Against wanton littering and inconsiderate road users: tougher penalties urged

York, UK — A national waste and recycling company has found the people are fed up with rubbish left behind by drivers at beauty spots, by the side of the road, and even thrown out of the window at speed. According to Waste management company, many people surveyed thought that prison sentences and unlimited fines might be required for repeat offenders, these being the same sort of penalties reserved for persistent fly-tippers.

“The battle for road space has long been fought between pedestrians, cyclists, motorcyclists and drivers,” says spokesperson Mark Hall, “But if there’s one issue that brings them all together, it’s inconsiderate road users. “And wanton littering is as inconsiderate as it gets”.

Call for tougher penalties asked hundreds of British road users about roadside littering, and an astonishing 97 percent called for tougher penalties for offenders. People called for larger fines (90 percent), community payback that involves litter picking (78 percent), points on driving licences (72 percent) and the threat of prison terms for repeat offenders (36 percent). The “big stick” of prison is one supported across the board, with over one-third of road users thinking it appropriate for those who don’t learn their lesson.

“Is loss of liberty an appropriate punishment for littering?”’s Mark Hall asks. “When you take into account the risk that workers face when litter-picking at the side of a busy dual carriageway, then there is a very good case for repeat offenders. “People have died doing this job in the past, and will continue to do so, even with the best risk management. And that’s all because of thoughtless road users who can’t be bothered to take their rubbish home.”

„Lock ‘em up!“

That’s a view echoed by road users surveyed by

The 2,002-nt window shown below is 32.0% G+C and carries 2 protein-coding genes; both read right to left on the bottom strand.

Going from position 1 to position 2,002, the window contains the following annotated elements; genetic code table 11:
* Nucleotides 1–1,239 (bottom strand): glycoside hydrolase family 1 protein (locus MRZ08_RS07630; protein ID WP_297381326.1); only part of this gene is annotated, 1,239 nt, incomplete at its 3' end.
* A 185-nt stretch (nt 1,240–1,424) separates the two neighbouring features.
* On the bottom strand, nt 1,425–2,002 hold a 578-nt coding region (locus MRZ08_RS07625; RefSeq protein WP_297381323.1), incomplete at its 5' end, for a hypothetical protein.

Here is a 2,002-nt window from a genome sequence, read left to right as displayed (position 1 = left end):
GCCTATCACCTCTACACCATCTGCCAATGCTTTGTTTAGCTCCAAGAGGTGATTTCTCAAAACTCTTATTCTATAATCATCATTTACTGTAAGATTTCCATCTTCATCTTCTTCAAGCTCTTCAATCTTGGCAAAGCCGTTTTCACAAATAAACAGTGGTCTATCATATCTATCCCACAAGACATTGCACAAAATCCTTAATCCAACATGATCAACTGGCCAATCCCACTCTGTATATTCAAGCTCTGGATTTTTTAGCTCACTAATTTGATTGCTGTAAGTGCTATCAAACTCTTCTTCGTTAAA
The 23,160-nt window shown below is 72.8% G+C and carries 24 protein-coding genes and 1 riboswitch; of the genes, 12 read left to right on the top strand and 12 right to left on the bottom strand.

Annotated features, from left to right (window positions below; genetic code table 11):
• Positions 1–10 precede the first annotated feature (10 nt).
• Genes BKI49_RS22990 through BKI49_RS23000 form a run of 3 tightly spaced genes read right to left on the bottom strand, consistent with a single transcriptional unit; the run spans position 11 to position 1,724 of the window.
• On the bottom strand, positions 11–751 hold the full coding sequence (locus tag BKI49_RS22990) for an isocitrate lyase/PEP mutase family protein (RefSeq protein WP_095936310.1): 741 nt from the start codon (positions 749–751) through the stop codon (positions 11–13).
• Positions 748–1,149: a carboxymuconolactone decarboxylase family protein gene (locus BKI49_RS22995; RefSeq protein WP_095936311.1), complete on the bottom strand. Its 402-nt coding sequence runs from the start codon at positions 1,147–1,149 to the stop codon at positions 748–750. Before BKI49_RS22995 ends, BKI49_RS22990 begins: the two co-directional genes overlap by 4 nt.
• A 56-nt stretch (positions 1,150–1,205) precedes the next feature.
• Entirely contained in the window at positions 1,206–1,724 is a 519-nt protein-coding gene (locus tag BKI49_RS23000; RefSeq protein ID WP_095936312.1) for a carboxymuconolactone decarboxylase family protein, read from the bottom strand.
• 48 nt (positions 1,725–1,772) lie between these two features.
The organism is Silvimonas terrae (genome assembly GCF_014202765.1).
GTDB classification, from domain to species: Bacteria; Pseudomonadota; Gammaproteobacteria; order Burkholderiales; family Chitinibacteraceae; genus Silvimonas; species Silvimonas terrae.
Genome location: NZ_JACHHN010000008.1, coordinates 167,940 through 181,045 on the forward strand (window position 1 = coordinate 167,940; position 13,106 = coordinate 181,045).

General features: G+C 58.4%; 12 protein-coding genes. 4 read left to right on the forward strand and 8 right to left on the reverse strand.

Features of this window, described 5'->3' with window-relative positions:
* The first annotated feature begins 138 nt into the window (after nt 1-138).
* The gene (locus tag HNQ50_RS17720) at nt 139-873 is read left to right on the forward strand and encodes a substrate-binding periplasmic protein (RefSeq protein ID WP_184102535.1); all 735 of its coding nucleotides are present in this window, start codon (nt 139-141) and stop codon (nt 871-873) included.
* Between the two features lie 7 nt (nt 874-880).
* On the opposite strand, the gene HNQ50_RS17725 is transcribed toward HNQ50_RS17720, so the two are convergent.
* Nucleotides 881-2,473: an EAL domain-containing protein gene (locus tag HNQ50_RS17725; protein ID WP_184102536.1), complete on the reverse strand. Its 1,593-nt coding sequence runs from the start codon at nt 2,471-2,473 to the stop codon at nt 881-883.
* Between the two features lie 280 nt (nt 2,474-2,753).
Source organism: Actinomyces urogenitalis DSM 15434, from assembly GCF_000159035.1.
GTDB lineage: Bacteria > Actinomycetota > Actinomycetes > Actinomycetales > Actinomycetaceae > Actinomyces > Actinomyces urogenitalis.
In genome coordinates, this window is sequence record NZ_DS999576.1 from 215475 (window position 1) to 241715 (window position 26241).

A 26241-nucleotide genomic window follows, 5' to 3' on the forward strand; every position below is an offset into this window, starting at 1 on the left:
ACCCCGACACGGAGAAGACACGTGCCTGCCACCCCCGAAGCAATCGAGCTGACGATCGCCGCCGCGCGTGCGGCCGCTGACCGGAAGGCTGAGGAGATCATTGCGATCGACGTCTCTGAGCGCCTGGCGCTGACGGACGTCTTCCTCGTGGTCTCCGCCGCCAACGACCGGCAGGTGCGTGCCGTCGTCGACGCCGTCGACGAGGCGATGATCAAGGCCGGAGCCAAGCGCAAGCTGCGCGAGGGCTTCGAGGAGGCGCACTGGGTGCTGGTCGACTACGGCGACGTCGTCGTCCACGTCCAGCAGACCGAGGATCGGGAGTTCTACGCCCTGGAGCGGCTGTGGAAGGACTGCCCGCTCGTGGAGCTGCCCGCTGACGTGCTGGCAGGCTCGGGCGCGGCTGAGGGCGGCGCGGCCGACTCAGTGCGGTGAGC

• Dave, Birmingham: “What really grinds my gears are people who throw their lit cigarettes out of their window. There’s nothing more distracting on a motorbike than a fireball heading straight toward your face.”
  • Michael, London: “I once saw draw up at a set of traffic lights, open the car door, leave a fried chicken bucket at the kerb, and drive off. I see them on TV every now and then and think ‘I saw what you did’. Disgusting.”
  • Sean, Edinburgh: “Cycling along, minding my own business, and I’ve been hit by a fizzy pop bottle thrown out of a car window, right on the side of the head. People who throw litter from cars? Lock ‘em up, I say.”
  • Paula, Hampshire: “You might think it’s only one sweet wrapper or one cigarette butt or paper coffee cup, but have you ever slowed down enough to see a roadside verge? Call me a bleeding-heart liberal, but it’s a national disgrace.”

„Take your rubbish home“’s Mark Hall: “Our grass verges are a disgrace, and even with diligent council and Highways Agency litter picking they’re soon trashed again within weeks. The only way we’re going to hammer this message home is to make littering as unacceptable as – say – drink-driving and using a phone at the wheel.” While welcomes the government consultation on penalties for litter and other environmental offences, it says that the amount of litter strewn across the UK’s 245,000 miles of roads would be the equivalent of a small mountain if all gathered into one place. Hall’s advice to road users is the same as it’s ever been: “Take it home with you. You’ve got a bin at home – use that.”






Fachmagazin EU-Recycling